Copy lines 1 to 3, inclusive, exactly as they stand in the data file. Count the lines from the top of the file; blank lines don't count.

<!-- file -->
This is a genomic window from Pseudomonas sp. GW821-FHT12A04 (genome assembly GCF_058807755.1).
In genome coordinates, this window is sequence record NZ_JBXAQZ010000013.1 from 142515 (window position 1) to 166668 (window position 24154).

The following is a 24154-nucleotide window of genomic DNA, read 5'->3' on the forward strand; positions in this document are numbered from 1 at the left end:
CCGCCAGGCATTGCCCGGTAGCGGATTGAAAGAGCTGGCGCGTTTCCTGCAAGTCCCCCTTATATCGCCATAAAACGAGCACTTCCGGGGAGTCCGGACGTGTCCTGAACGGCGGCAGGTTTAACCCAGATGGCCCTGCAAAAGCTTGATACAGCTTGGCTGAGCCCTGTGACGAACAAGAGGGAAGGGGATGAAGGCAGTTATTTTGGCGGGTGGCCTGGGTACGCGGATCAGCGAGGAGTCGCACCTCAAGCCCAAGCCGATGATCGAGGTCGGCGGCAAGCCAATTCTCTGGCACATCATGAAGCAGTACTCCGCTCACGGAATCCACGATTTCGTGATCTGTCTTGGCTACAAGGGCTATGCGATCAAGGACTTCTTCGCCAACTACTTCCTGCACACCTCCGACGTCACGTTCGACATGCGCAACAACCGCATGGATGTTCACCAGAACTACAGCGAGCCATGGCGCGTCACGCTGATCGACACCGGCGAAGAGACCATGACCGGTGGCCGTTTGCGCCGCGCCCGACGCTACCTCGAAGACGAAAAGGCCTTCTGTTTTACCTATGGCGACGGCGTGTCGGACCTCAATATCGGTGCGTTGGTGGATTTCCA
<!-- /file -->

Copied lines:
This is a genomic window from Pseudomonas sp. GW821-FHT12A04 (genome assembly GCF_058807755.1).
In genome coordinates, this window is sequence record NZ_JBXAQZ010000013.1 from 142515 (window position 1) to 166668 (window position 24154).

The following is a 24154-nucleotide window of genomic DNA, read 5'->3' on the forward strand; positions in this document are numbered from 1 at the left end: